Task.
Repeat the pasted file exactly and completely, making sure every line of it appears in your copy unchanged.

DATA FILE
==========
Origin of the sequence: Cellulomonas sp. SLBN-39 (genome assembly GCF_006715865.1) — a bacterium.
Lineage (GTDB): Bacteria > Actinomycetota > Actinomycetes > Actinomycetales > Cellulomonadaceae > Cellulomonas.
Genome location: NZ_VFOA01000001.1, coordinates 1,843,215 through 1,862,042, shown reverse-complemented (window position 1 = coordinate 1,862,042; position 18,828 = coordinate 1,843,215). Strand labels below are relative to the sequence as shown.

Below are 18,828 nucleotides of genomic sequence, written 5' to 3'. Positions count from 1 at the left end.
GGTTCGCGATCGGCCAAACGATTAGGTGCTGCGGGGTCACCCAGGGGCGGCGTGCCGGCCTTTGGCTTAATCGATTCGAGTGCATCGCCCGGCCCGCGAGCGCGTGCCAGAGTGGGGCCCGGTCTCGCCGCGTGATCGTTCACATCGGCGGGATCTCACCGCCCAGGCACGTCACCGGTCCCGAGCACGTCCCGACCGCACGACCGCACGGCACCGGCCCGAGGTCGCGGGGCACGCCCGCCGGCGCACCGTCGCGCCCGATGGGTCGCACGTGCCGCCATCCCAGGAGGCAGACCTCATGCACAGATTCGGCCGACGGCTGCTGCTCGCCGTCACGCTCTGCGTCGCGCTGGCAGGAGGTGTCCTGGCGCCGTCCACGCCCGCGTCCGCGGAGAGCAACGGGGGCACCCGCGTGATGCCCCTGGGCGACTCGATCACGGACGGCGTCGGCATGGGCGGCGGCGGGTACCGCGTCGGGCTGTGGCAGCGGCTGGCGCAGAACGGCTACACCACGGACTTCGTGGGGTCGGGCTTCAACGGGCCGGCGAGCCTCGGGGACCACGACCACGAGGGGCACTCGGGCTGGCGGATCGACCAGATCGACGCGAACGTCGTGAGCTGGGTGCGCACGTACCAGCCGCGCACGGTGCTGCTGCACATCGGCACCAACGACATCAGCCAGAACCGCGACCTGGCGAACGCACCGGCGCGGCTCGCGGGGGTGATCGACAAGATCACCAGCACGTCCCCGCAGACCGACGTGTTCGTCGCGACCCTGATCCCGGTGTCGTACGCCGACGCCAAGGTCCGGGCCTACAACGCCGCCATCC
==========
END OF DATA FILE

Origin of the sequence: Cellulomonas sp. SLBN-39 (genome assembly GCF_006715865.1) — a bacterium.
Lineage (GTDB): Bacteria > Actinomycetota > Actinomycetes > Actinomycetales > Cellulomonadaceae > Cellulomonas.
Genome location: NZ_VFOA01000001.1, coordinates 1,843,215 through 1,862,042, shown reverse-complemented (window position 1 = coordinate 1,862,042; position 18,828 = coordinate 1,843,215). Strand labels below are relative to the sequence as shown.

Below are 18,828 nucleotides of genomic sequence, written 5' to 3'. Positions count from 1 at the left end.
GGTTCGCGATCGGCCAAACGATTAGGTGCTGCGGGGTCACCCAGGGGCGGCGTGCCGGCCTTTGGCTTAATCGATTCGAGTGCATCGCCCGGCCCGCGAGCGCGTGCCAGAGTGGGGCCCGGTCTCGCCGCGTGATCGTTCACATCGGCGGGATCTCACCGCCCAGGCACGTCACCGGTCCCGAGCACGTCCCGACCGCACGACCGCACGGCACCGGCCCGAGGTCGCGGGGCACGCCCGCCGGCGCACCGTCGCGCCCGATGGGTCGCACGTGCCGCCATCCCAGGAGGCAGACCTCATGCACAGATTCGGCCGACGGCTGCTGCTCGCCGTCACGCTCTGCGTCGCGCTGGCAGGAGGTGTCCTGGCGCCGTCCACGCCCGCGTCCGCGGAGAGCAACGGGGGCACCCGCGTGATGCCCCTGGGCGACTCGATCACGGACGGCGTCGGCATGGGCGGCGGCGGGTACCGCGTCGGGCTGTGGCAGCGGCTGGCGCAGAACGGCTACACCACGGACTTCGTGGGGTCGGGCTTCAACGGGCCGGCGAGCCTCGGGGACCACGACCACGAGGGGCACTCGGGCTGGCGGATCGACCAGATCGACGCGAACGTCGTGAGCTGGGTGCGCACGTACCAGCCGCGCACGGTGCTGCTGCACATCGGCACCAACGACATCAGCCAGAACCGCGACCTGGCGAACGCACCGGCGCGGCTCGCGGGGGTGATCGACAAGATCACCAGCACGTCCCCGCAGACCGACGTGTTCGTCGCGACCCTGATCCCGGTGTCGTACGCCGACGCCAAGGTCCGGGCCTACAACGCCGCCATCC